Roundworm infections can be reduced significantly simply by improving the treatment and quality of drinking water in high risk regions, according to an international team of researchers led by Tufts University.
The discovery emerged from a two-year study, published in PloS Medicine, which examined the effects of water quality, sanitation, handwashing and nutritional interventions on rates of intestinal worm and Giardia infections in rural Kenya. Water treatment alone was sufficient to cause an 18 percent reduction in infection rates in roundworm (Ascaris) infections; the reduction was 22 percent when water treatment was combined with improved sanitation and handwashing with soap. None of the interventions reduced the prevalence of Giardia infections among the young children studied.
Intestinal worm and protozoan infections affect more than 1 billion children worldwide and are associated with stunted growth and impaired cognitive development. These parasites often reside in the soil and contaminated drinking water or fecal-contaminated surfaces and lead to common infections in children in low resource settings. High re-infection rates have prevented school-based mass drug administration programs from controlling the transmission of these parasitic infections. The study authors hypothesized that improved water quality, sanitation, hygiene and/or nutrition could interrupt the environmental transmission of parasites, but few trials evaluating these interventions have measured actual infections as an outcome. In contrast to aggressive medical treatment programs, the water treatment, sanitation, and handwashing approaches represent a sustainable approach to disease control.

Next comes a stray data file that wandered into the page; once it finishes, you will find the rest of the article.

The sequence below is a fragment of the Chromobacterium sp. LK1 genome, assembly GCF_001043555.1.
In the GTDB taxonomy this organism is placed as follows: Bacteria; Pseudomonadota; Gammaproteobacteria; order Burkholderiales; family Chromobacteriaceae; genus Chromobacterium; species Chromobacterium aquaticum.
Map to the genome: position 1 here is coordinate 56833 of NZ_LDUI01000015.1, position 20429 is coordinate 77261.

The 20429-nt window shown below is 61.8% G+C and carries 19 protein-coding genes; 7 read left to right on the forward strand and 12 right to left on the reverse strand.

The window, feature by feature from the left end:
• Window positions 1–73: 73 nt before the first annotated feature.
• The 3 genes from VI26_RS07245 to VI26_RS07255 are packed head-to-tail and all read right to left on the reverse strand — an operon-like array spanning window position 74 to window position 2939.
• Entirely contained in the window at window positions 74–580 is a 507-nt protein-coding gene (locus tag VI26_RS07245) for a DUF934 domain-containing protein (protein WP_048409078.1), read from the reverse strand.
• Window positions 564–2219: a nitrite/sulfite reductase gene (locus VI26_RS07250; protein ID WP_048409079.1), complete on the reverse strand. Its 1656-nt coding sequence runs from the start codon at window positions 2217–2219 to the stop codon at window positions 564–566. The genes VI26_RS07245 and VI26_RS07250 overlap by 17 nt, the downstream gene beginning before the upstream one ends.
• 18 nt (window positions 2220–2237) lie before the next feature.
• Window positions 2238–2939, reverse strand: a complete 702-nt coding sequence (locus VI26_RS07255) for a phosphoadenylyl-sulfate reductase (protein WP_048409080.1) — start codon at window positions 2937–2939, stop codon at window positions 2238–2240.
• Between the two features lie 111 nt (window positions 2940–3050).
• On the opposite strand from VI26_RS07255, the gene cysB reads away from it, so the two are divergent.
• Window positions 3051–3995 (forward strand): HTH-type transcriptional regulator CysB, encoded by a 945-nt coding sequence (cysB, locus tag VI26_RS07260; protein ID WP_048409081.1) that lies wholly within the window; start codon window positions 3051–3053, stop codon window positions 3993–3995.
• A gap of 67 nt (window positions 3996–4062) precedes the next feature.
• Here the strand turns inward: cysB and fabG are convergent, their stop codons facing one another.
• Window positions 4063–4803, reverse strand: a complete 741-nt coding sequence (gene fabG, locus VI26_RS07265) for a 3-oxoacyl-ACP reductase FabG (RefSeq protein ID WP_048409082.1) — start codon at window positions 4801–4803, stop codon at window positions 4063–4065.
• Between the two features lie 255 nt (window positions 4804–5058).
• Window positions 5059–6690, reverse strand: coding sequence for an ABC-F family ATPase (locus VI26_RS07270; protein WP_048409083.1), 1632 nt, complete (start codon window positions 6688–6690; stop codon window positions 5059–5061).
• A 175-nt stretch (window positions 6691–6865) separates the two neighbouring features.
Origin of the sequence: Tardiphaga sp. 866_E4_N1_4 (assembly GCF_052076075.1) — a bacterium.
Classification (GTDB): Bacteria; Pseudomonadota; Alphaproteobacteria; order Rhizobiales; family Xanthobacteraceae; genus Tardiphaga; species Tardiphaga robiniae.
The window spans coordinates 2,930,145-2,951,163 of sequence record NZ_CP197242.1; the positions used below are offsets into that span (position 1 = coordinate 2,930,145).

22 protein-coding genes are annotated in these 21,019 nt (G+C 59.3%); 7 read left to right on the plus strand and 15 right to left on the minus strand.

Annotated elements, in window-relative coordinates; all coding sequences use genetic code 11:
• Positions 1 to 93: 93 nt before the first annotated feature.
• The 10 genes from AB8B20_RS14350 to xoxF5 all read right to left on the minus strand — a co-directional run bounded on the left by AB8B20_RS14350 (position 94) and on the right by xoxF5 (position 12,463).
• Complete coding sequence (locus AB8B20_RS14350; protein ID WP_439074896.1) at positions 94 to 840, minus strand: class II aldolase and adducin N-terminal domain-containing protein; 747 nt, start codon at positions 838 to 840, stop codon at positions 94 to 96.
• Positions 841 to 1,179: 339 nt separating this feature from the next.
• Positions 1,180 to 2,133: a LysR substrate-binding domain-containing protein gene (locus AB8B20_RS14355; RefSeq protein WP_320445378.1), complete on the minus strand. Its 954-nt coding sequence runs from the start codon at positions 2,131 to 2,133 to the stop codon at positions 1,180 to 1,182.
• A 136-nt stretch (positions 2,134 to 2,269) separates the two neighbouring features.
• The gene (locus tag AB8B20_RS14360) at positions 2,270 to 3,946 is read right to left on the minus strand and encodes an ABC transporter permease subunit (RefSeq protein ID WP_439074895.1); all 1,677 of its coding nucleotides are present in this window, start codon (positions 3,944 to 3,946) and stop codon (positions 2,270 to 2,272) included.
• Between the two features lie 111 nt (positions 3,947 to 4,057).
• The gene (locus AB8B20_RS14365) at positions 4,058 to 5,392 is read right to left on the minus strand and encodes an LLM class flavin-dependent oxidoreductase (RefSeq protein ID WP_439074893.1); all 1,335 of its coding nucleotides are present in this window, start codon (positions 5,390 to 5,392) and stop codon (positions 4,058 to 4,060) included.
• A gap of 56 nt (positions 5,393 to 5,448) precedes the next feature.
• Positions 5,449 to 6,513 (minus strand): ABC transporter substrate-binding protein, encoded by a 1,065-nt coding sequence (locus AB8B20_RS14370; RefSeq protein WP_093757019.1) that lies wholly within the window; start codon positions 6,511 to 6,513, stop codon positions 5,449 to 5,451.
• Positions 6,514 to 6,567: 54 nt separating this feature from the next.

“Out of all the interventions we tested, we were extremely surprised that water treatment appeared to be the most effective at reducing roundworm infections. Water treatment is a relatively unexplored strategy for intestinal worm control,” said Amy Pickering, assistant professor of civil and environmental engineering at Tufts University, and first author of the study. “At least 800 million people in the world are infected by roundworm (Ascaris lumbricoides), so even a relative reduction of 18 percent from water treatment interventions could have a major beneficial impact. Our study also suggests that water treatment could complement large-scale deworming medication delivery programs in the global effort to eliminate roundworm infections.”
With reinfection rates reaching 94 percent after deworming treatment for roundworm infection, a combined approach of mass drug administration and environmental controls (water, sanitation, hygiene) could be critical to gaining an upper hand on these endemic infections, the researchers say.
The study was conducted with the help of an international team of researchers from eight organizations around the world. In addition to Pickering, other authors from Tufts University included graduate students Marlene Wolfe and Jenna Swarthout, both of the Department of Civil and Environmental Engineering.
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